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Mrs. Fanny Blankers-Koen, the Dutchwoman, winning the last lap of the 400 meters relay final at Wembley Stadium in London, United Kingdom, on August 7, 1948, to make Holland the winners of the event in 47.5 sec. Also in picture is H.H. Nissen of Denmark who came second with USA third. (AP Photo)
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GOLDEN GIRL

In 1948, a 30-year-old Dutch mother of two shattered age and gender barriers at the Olympics

Molly Rubin
By Molly Rubin

Contributor

Seventy years ago, at the 1948 London Olympics, Fanny Blankers-Koen emerged as an unlikely athletic star.

The six-foot-tall, 30-year-old Dutch track athlete and mother of two became the first woman ever to win four gold medals in a single Olympics. She also won the 200m by 0.7 second—the highest margin in Olympic 200m history and a record that still stands today.

Nicknamed “the Flying Housewife,” Blankers-Koen achieved this feat while pregnant with her third child. During the games she was “as well-known to Olympic patrons as King George of England,” according to Smithsonian magazine.

Today’s Google Doodle is celebrating Blankers-Koen on what would have been her 100th birthday (she died in 2004 at the age of 85).

Who was Fanny Blankers-Koen?

Francina Elsje Koen was born on April 26, 1918 in Holland. An avid athlete from early childhood, Koen began competing in track events and set a national record in the 800m at the age of 17. A year later, she qualified in trials for the 1936 Olympics in Berlin. She competed, but didn’t medal in her events, though she did manage to get an autograph from her hero, African-American track star Jesse Owens.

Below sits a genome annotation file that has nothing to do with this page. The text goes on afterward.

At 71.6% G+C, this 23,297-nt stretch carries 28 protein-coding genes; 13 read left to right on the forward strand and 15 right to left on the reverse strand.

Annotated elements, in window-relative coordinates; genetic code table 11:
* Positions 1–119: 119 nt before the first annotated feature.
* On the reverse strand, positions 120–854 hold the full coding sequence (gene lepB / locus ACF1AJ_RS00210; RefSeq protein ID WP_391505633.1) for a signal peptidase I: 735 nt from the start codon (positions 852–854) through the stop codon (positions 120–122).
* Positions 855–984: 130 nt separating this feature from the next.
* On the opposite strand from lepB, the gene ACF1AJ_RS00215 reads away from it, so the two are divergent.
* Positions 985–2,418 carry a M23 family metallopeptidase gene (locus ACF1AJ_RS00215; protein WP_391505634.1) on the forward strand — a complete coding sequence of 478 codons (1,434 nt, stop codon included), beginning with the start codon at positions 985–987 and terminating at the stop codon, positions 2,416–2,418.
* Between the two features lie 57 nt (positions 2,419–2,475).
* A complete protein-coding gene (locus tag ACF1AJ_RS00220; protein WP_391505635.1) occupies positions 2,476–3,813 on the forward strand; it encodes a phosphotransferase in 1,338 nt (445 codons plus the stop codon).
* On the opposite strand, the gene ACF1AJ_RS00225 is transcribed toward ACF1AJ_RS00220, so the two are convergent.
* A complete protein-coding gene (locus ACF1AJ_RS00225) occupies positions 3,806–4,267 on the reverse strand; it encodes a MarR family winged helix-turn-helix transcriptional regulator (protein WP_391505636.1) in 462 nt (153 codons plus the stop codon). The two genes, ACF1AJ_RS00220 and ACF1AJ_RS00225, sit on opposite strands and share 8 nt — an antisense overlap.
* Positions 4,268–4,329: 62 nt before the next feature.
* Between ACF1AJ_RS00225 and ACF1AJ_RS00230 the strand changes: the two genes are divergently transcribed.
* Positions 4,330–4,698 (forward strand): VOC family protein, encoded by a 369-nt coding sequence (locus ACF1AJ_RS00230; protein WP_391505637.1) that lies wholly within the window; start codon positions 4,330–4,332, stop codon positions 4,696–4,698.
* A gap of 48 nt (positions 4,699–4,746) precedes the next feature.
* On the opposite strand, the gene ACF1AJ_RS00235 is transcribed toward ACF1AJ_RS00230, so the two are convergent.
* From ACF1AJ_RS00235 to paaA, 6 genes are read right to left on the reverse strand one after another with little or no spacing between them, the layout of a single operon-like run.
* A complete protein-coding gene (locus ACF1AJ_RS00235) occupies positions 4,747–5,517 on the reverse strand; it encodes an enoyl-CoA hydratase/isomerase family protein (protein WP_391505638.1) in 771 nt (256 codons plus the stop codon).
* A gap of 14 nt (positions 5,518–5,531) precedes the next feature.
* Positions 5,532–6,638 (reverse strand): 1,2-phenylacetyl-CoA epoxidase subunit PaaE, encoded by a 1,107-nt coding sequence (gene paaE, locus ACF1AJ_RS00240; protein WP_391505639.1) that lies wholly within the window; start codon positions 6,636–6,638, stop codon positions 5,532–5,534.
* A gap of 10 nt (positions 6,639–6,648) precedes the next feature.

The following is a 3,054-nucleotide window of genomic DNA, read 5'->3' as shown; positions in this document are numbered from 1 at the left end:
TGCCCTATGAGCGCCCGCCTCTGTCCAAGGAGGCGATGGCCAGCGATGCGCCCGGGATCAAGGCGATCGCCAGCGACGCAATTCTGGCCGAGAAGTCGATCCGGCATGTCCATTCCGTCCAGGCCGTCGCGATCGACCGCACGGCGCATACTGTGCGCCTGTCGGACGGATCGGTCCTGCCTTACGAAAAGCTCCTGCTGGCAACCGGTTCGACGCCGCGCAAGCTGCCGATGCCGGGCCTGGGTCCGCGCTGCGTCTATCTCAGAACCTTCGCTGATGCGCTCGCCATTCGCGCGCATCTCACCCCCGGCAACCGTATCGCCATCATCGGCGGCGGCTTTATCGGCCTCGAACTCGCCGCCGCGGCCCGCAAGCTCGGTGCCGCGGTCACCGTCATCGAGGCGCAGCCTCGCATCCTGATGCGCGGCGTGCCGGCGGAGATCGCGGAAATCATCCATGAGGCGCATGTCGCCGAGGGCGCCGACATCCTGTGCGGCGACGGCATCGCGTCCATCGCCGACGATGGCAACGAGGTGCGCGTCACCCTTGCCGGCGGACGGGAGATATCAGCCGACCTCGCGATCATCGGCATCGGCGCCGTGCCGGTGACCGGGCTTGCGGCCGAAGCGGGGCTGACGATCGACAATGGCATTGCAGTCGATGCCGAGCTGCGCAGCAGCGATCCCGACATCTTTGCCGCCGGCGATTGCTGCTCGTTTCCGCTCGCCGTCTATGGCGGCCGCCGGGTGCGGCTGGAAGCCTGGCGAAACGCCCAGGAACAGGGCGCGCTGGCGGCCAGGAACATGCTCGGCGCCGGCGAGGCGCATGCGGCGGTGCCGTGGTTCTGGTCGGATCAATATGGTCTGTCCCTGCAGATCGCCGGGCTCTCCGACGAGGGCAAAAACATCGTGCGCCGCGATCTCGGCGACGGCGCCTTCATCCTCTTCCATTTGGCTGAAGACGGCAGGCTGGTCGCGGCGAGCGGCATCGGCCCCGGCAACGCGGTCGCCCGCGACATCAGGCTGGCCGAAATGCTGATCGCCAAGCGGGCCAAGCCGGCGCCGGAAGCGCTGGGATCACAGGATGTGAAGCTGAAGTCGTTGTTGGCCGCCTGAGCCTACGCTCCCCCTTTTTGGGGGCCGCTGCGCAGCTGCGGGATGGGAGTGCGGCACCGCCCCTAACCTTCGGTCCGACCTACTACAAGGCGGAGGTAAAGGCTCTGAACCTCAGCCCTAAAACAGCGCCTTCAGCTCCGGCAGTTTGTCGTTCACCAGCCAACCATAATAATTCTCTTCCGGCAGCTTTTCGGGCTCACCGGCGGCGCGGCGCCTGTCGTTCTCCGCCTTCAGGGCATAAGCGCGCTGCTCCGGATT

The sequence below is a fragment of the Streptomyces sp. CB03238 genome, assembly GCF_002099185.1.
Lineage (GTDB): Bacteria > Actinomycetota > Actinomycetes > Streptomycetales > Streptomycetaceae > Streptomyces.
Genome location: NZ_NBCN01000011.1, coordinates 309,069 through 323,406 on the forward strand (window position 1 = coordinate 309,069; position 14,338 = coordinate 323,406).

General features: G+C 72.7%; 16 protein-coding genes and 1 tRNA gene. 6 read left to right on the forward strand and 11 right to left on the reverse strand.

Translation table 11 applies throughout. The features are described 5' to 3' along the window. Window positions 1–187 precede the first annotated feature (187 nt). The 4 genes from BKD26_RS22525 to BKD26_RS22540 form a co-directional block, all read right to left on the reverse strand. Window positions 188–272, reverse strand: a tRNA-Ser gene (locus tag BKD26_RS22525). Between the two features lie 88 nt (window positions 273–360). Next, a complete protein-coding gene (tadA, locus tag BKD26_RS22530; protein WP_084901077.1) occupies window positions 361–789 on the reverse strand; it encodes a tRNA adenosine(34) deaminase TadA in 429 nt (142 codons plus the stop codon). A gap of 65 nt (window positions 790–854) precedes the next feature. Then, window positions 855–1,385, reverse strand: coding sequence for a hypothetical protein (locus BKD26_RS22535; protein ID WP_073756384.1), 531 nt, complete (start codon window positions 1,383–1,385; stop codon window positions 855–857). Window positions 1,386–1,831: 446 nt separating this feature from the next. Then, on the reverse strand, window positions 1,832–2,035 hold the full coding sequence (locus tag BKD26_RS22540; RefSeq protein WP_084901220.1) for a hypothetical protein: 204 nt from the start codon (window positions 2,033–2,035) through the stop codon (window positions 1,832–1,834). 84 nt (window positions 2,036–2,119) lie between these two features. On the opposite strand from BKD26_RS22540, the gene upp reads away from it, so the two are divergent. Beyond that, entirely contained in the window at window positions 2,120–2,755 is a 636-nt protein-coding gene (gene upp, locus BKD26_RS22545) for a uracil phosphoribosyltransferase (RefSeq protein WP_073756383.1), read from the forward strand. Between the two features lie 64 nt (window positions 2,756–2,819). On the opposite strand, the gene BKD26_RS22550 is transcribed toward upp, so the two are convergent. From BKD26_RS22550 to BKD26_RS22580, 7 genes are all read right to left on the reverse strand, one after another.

She married her running coach in 1940 and when the couple had their first son, Blankers-Koen immediately resumed her training within weeks of his birth.

AP
Fanny Blankers-Koen and her husband, Jan.

The 1940 and 1944 Olympics were canceled because of World War II, and many thought Blankers-Koen had missed her chance at Olympic gold. When she announced her intention to compete in the 1948 London games, she drew criticism from the public.

”I got very many bad letters, people writing that I must stay home with my children and that I should not be allowed to run on a track with—how do you say it?—short trousers,” she told the New York Times in 1982.

When the British team manager, Jack Crump, first saw Blankers-Koen, he said she was “too old to make the grade.” Little did he or anyone else on the team know she was already three months pregnant and only running twice a week in preparation for the games.

The 1948 London Olympic games

The London Olympics kicked off on July 28, 1948 in sweltering heat as King George opened the ceremonies at Wembley Stadium in front of a crowd of 80,000 people.

AP
King George VI shakes hands with members of the International Olympic Committee during the opening ceremony of the 1948 London games.

Blankers-Koen easily won a gold medal in her first event, the 100m sprint, and got her second in a photo finish in the 80m hurdles, but her greatest victory was still ahead of her.

In the 200m, she outraced all of her opponents to win by 0.7 second, the biggest margin in Olympic history and a record no one has beat since. She went on to help her team come back from fourth place to win the 4×100 relay, making her the first woman to win four gold medals in a single Olympics (a feat Jesse Owens achieved for men at the 1936 games).

Her athletic accomplishments didn’t just set records, Blankers-Koen’s performance at the games shattered stereotypes about age and gender for elite athletes in sports.

AP
Blankers-Koen winning the last lap of the 400m relay final.

Despite her stellar performance, media coverage of her at the time was layered with sexism. The press dubbed Blankers-Koen “the Flying Housewife.” Reporters described her running “like she was chasing kids out of the pantry” and “racing to the kitchen to rescue a batch of burning biscuits,” Smithsonian noted.

Though Blankers-Koen is one of the most decorated female athletes of the 20th century, she remains largely forgotten by history. She returned home not to international superstardom and millions in endorsements deals, but her normal life as a wife and mother (and a new bicycle). She competed again in the 1952 Olympics, though she didn’t medal, and went on to become the leader of the Dutch athletics team from 1958 to 1968.

When she attended the 1972 Olympics in Munich, she met Jesse Owens again and introduced herself, telling him she still had the autograph from all those years ago.

“You don’t have to tell me who you are,” her hero replied. “I know everything about you.”

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